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Dimension Data Delves into Digital Disruption
The workplace as we know it is changing rapidly, and the term "digital transformation" is the latest buzzword. Every vendor is touting products to help enterprises become more productive and efficient through the use of digital technologies, while avoiding becoming "Uberized."
Dimension Data investigates the trends driving workplace evolution and digital transformation in a newly released study, "Digital Workplace Report: Transforming Your Business," for which it interviewed 800 organizations in 15 countries on five continents. Through this study, Dimension Data aims to help "organizations learn how their peers are approaching digital workplace transformation." The study delves into several areas related to the evolving workplace, including:
- Changing employee workstyles and office environments
- Top drivers and barriers to workstyle changes
- Technologies, toolsets, and services important in driving workplace transformation
- Digital transformation strategies -- how they're devised and who devises them
- Coordination between IT and lines of business when choosing and implementing digital workplace technology
Surprisingly, it found the need for productivity gains to be the strongest driver of workstyle change, followed by employee demand for greater flexibility, such as work-life balance, Dimension Data said in an analyst briefing call. While the company expected the need to reduce overall costs to rate high, that factor actually ranked near the bottom.
Similarly, the study found that improving business processes, gaining competitive advantage, and growing revenues/increasing competitiveness are the key business goals for digital workplace strategies. Again, reducing overall costs landed near the bottom of the list. The move toward transforming the workplace isn't about cutting costs, but about changing the business in order to survive and remain relevant to customers in the coming years.
No surprise, flexible workstyles are on the rise, including the ability to work at home some or all of the time. Forty percent of organizations surveyed today have some full-time employees who only work from home, with 56% of respondents saying this will be the case two years from now. In the same time period, 77% said some employees will work from home at least part of the time
According to Dimension Data, as businesses embrace work-at-home programs, they need to be sure to account for the impact on security, device, content, and application policy, and understand the workstyle and any compliance requirements for each individual and department.
Despite the importance of having a comprehensive digital workplace strategy, 60% of organizations haven't developed a formal plan around how they deploy workplace technology, or take measure of its benefits. "We see this day in, day out with clients around the world -- the hardest task is how to initiate digital transformation, which requires change management and buy-in from HR, lines of business, Facilities, Finance, and Legal, as well as all aspects of IT, including network, security, applications, and operations," Dimension Data said.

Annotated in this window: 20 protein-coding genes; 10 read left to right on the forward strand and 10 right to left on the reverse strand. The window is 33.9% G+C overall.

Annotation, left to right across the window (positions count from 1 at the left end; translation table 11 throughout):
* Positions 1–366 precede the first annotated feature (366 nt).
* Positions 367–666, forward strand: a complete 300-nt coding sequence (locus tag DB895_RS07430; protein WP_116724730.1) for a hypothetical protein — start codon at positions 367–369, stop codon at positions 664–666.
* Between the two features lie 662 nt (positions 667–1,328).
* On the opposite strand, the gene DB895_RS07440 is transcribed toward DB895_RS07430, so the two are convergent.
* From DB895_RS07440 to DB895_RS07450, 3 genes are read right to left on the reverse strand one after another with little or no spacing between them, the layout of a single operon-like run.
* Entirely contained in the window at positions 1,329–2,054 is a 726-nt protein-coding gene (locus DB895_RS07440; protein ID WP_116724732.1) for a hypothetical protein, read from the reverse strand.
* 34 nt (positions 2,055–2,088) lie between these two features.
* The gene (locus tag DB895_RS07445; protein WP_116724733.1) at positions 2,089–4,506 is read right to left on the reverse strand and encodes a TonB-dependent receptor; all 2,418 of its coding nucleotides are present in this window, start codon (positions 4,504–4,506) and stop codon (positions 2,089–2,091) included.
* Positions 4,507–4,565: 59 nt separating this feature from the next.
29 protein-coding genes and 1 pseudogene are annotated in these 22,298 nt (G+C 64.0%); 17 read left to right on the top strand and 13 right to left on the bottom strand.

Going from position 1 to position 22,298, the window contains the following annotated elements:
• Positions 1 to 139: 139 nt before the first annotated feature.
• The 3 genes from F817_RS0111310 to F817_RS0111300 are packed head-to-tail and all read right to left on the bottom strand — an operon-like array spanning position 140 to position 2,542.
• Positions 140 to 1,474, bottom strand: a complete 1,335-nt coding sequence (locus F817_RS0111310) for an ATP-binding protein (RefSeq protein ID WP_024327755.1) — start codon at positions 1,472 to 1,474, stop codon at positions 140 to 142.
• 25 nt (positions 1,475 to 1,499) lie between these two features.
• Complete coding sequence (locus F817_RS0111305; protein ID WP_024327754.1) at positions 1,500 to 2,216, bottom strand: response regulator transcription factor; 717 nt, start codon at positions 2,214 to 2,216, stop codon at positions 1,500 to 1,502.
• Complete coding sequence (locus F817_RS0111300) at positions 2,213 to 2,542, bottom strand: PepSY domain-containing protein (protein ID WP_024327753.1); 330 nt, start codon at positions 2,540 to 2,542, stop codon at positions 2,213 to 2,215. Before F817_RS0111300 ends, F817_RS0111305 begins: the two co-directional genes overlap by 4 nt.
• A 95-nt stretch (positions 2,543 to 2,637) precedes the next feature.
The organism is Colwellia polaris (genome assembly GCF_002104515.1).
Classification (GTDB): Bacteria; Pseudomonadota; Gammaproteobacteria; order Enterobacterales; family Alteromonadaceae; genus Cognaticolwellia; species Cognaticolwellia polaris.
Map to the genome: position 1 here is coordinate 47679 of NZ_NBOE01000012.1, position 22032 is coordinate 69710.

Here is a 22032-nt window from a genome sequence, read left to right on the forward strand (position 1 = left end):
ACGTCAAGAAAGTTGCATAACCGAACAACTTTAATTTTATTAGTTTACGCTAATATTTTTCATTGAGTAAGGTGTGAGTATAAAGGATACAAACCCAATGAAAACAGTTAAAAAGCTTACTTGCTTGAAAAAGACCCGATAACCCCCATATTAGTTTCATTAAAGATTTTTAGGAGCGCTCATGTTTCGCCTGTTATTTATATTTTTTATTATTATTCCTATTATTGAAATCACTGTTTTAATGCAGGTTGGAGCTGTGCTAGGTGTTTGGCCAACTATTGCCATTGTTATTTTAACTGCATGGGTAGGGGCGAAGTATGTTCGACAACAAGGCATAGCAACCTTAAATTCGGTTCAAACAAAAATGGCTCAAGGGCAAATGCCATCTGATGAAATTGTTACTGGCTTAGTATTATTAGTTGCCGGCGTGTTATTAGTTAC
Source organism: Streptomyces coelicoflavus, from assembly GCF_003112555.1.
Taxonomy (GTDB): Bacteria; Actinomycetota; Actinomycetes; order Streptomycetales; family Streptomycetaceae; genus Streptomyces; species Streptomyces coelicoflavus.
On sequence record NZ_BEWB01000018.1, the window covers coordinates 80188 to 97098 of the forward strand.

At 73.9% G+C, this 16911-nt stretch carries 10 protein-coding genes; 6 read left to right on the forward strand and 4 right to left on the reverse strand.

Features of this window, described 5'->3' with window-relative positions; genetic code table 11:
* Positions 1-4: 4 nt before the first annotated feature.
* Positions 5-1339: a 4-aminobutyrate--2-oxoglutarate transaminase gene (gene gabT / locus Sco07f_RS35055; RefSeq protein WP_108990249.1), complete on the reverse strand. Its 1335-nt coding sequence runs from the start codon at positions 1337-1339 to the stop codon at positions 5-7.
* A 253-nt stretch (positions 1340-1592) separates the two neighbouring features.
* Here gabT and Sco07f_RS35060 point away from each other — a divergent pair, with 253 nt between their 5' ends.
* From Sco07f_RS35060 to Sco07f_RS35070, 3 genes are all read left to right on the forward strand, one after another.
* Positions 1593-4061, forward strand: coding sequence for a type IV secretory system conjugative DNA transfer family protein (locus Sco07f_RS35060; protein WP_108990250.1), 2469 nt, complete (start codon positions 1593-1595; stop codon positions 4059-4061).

Digital transformation needs to be a key strategic objective sponsored by executives and supported by functional teams, with a clear understanding of business goals, Dimension Data said. More than ever, companies are recognizing that their digital transformations must result in positive business impacts -- and not merely be innovation for the sake of innovation.
On the technology side, the study found that premises-based models are still predominant, but as the cloud grows in importance, hybrid deployments are in place at the majority of respondent companies -- despite the fact that this strategy can result in higher operational costs and complexity. Sixty percent of respondents have on-premises self-managed business voice technologies, with 12% using on-prem systems managed by third party, 16% have private cloud, and 8% are hosted by a third party.
"This highlights the fact that even though Microsoft [Office] 365 has 100 million users in the enterprise, the consumption of workloads by those users still needs to increase to match the current on-premises position," Dimension Data noted.
Artificial intelligence (AI) has seen a "groundswell of interest," as 25% of respondents believe that workplace analytics, augmented reality, and micro-learning/training will have a role in the office environment within the year. AI technology is "sufficiently advanced to be working its way into companies in the form of virtual assistants, and, in certain industries such as banking, virtual tellers and virtual advisors," Dimension Data said.
When asked, "When will intelligent agents have a practical use case?" 22% of the organizations responded "today," while almost 43% said they expect practical uses within 24 months. Based on these findings, Dimension Data said it believes companies need to have digital workplace strategies and use cases in place before moving to AI, wearable technologies, etc.
The key takeaway of this study is that while digital transformation is driving positive outcomes, companies need to view this from a full holistic perspective in order to develop strategies to best deal with the changes taking place. Many organizations don't know how to bring the leaders from the various functional areas together, as their networking team isn't talking to the application team, and the security team isn't talking to the facilities team, for example. In order to succeed, representatives from across the organization must understand the value of digital transformation, the business goals, and how this new way of work will help individuals in their daily jobs as well as the organization as a whole.